Patrick names legislator to be sheriff
Koutoujian takes over troubled Middlesex seat
MEDFORD — Governor Deval Patrick appointed state Representative Peter J. Koutoujian yesterday as the next sheriff of Middlesex County, succeeding the late James V. DiPaola, who committed suicide in November amid an ethics inquiry of his office.
Koutoujian — a Waltham Democrat, a former assistant district attorney, and the affable son of a longtime Waltham city clerk — was surrounded at the announcement by Middlesex County police officers, prosecutors, relatives, and well-wishers in Cambridge District Court in Medford.
A graduate of Bridgewater State College and the New England School of Law, the 49-year-old Koutoujian has a master’s degree in public administration from Harvard University’s Kennedy School of Government. He worked as a Middlesex prosecutor for four years before being elected to the State House in 1996, defeating a Democratic incumbent with the help of campaign manager Doug Rubin, who later became Patrick’s senior political adviser.
“My entire professional life and career have prepared me for this job, and I’m ready to do it now,’’ Koutoujian said.
Patrick’s decision to turn to a veteran lawmaker to lead a department facing scrutiny could draw criticism. At the same time, the state Probation Department is weathering reports of systemic patronage and interference by legislators.
“I looked at a lot of people for this job,’’ Patrick said, “and I got the very best candidate for this job, somebody I trust, somebody whose experience is broad and deep. It is in law enforcement, but it is not limited to law enforcement.’’
In his remarks, the governor focused on Koutoujian’s resume and his experience in working on behalf of victims, including work as a pro bono attorney for victims’ rights and on the board of a Waltham-based nonprofit, Reach Beyond Domestic Violence.
“As a lawmaker, a former assistant district attorney, and a longtime community advocate, Peter Koutoujian has the experience and the temperament to make a great sheriff,’’ Patrick said.
It was the latest decision by the governor to restore law enforcement agencies in a time of upheaval and intense public scrutiny.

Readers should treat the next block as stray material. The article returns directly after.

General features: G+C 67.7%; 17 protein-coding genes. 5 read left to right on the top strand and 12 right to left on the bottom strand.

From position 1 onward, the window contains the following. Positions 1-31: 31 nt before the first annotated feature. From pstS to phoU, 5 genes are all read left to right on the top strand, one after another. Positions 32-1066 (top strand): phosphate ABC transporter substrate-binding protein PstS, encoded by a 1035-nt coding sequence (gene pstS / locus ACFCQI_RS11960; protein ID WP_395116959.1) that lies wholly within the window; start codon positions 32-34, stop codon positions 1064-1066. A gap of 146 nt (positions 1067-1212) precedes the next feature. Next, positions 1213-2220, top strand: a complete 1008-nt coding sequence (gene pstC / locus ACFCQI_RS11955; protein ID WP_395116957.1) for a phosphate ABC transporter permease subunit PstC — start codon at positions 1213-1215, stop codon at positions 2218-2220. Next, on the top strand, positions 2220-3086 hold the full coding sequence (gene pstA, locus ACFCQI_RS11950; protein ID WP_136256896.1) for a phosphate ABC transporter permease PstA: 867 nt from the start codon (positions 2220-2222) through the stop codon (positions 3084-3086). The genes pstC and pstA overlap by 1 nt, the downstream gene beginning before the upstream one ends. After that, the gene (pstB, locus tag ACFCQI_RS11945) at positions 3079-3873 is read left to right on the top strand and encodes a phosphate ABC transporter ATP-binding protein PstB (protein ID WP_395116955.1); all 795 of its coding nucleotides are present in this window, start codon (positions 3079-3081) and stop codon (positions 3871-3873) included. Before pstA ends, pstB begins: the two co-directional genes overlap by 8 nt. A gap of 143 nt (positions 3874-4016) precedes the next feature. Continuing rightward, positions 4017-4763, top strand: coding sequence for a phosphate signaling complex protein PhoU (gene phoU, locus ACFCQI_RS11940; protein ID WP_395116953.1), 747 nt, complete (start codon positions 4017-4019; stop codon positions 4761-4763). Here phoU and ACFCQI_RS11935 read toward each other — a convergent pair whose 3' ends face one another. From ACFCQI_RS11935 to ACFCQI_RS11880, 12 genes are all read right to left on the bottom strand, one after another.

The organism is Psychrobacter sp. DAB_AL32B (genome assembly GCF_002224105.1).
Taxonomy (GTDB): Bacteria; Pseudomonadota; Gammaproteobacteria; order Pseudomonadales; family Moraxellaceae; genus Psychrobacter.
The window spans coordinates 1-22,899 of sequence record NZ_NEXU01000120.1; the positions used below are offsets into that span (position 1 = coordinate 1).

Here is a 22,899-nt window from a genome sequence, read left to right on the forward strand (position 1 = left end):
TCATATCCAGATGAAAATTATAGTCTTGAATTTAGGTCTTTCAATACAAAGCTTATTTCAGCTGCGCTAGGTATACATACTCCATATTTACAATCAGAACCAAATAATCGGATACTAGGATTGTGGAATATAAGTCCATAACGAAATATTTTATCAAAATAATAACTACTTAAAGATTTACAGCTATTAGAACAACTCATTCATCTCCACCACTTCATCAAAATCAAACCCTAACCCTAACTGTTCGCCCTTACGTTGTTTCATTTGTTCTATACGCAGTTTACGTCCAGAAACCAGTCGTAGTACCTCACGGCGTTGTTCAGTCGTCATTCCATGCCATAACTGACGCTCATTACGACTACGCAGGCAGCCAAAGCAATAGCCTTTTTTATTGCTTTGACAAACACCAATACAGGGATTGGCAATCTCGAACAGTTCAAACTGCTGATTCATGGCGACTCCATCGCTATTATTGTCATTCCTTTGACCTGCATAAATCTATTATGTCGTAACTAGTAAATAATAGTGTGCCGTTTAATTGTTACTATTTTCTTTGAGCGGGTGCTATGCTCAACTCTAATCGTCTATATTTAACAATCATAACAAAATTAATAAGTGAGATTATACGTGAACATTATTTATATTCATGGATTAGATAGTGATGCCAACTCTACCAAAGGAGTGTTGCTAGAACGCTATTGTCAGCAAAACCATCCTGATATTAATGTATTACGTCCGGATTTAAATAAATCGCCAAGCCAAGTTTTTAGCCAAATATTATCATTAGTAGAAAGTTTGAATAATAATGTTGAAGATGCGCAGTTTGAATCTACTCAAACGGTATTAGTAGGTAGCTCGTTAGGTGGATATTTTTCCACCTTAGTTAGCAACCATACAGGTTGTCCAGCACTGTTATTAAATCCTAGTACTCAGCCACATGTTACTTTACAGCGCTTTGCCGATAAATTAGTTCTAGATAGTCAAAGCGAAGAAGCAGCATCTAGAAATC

On Thursday, he demanded the resignation of five members of the Parole Board after a review of the handling of a parolee who killed a Woburn police officer. On New Year’s Eve, Probation Commissioner John J. O’Brien resigned after a Globe investigation and a review of his agency revealed systemic patronage abuses and sparked state and federal criminal probes.
DiPaola killed himself following news reports about his plan to simultaneously collect his salary and his pension and allegations that employees in the Sheriff’s Department paid cash bribes for promotions and favorable treatment. Before his suicide, DiPaola had denied any wrongdoing and decided to resign the post to which he had just won reelection, rather than accept a salary at the same time as his pension.
“I am very sorry indeed for the sad circumstances that necessitate this appointment,’’ Patrick said yesterday. “Sheriff DiPaola’s loss was no less a shock to his staff and the Sheriff’s Department and this community as it was to his family. But I am very confident indeed that Peter will build successfully on Sheriff DiPaola’s good work.’’
Laura R. Van Zandt, executive director of Reach Beyond Domestic Violence, called Koutoujian “the real deal when it comes to victims’ rights.’’
While she understood the questions being asked about the appointment of a Democratic legislator with ties to the governor, she said she had a different view of Koutoujian, based on his service.
“I thought of him as my guy, not the governor’s guy,’’ she said.
Stephanie Ebbert can be reached at firstname.lastname@example.org.